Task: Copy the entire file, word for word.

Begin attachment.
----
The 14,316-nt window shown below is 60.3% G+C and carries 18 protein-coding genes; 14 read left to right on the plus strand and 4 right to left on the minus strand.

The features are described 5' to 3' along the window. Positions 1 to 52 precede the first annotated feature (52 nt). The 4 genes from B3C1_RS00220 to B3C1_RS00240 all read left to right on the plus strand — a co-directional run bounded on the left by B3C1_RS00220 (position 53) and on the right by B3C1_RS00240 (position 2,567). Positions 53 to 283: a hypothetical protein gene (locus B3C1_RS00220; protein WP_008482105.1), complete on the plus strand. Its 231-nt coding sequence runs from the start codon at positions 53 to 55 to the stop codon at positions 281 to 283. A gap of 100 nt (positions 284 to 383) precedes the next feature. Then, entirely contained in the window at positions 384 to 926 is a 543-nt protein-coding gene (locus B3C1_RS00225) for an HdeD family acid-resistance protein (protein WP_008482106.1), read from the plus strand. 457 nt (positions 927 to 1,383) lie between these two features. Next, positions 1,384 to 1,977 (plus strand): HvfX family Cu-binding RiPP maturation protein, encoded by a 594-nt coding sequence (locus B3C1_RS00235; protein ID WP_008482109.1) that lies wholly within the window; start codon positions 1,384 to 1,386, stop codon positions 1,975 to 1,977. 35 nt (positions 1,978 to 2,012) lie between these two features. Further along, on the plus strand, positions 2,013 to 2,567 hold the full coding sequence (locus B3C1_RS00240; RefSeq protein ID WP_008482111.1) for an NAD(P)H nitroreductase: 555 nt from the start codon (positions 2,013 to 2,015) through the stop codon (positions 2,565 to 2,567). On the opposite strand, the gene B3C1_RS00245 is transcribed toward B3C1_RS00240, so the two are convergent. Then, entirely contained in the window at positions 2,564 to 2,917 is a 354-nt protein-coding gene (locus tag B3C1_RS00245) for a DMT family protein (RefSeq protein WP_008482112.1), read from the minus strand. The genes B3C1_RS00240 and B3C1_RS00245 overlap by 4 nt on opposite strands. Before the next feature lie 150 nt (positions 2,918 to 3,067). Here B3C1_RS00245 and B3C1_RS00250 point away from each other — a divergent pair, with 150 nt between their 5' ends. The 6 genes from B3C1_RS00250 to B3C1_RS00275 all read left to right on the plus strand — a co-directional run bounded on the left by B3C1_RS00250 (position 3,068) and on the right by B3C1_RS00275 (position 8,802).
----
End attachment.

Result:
The 14,316-nt window shown below is 60.3% G+C and carries 18 protein-coding genes; 14 read left to right on the plus strand and 4 right to left on the minus strand.

The features are described 5' to 3' along the window. Positions 1 to 52 precede the first annotated feature (52 nt). The 4 genes from B3C1_RS00220 to B3C1_RS00240 all read left to right on the plus strand — a co-directional run bounded on the left by B3C1_RS00220 (position 53) and on the right by B3C1_RS00240 (position 2,567). Positions 53 to 283: a hypothetical protein gene (locus B3C1_RS00220; protein WP_008482105.1), complete on the plus strand. Its 231-nt coding sequence runs from the start codon at positions 53 to 55 to the stop codon at positions 281 to 283. A gap of 100 nt (positions 284 to 383) precedes the next feature. Then, entirely contained in the window at positions 384 to 926 is a 543-nt protein-coding gene (locus B3C1_RS00225) for an HdeD family acid-resistance protein (protein WP_008482106.1), read from the plus strand. 457 nt (positions 927 to 1,383) lie between these two features. Next, positions 1,384 to 1,977 (plus strand): HvfX family Cu-binding RiPP maturation protein, encoded by a 594-nt coding sequence (locus B3C1_RS00235; protein ID WP_008482109.1) that lies wholly within the window; start codon positions 1,384 to 1,386, stop codon positions 1,975 to 1,977. 35 nt (positions 1,978 to 2,012) lie between these two features. Further along, on the plus strand, positions 2,013 to 2,567 hold the full coding sequence (locus B3C1_RS00240; RefSeq protein ID WP_008482111.1) for an NAD(P)H nitroreductase: 555 nt from the start codon (positions 2,013 to 2,015) through the stop codon (positions 2,565 to 2,567). On the opposite strand, the gene B3C1_RS00245 is transcribed toward B3C1_RS00240, so the two are convergent. Then, entirely contained in the window at positions 2,564 to 2,917 is a 354-nt protein-coding gene (locus tag B3C1_RS00245) for a DMT family protein (RefSeq protein WP_008482112.1), read from the minus strand. The genes B3C1_RS00240 and B3C1_RS00245 overlap by 4 nt on opposite strands. Before the next feature lie 150 nt (positions 2,918 to 3,067). Here B3C1_RS00245 and B3C1_RS00250 point away from each other — a divergent pair, with 150 nt between their 5' ends. The 6 genes from B3C1_RS00250 to B3C1_RS00275 all read left to right on the plus strand — a co-directional run bounded on the left by B3C1_RS00250 (position 3,068) and on the right by B3C1_RS00275 (position 8,802).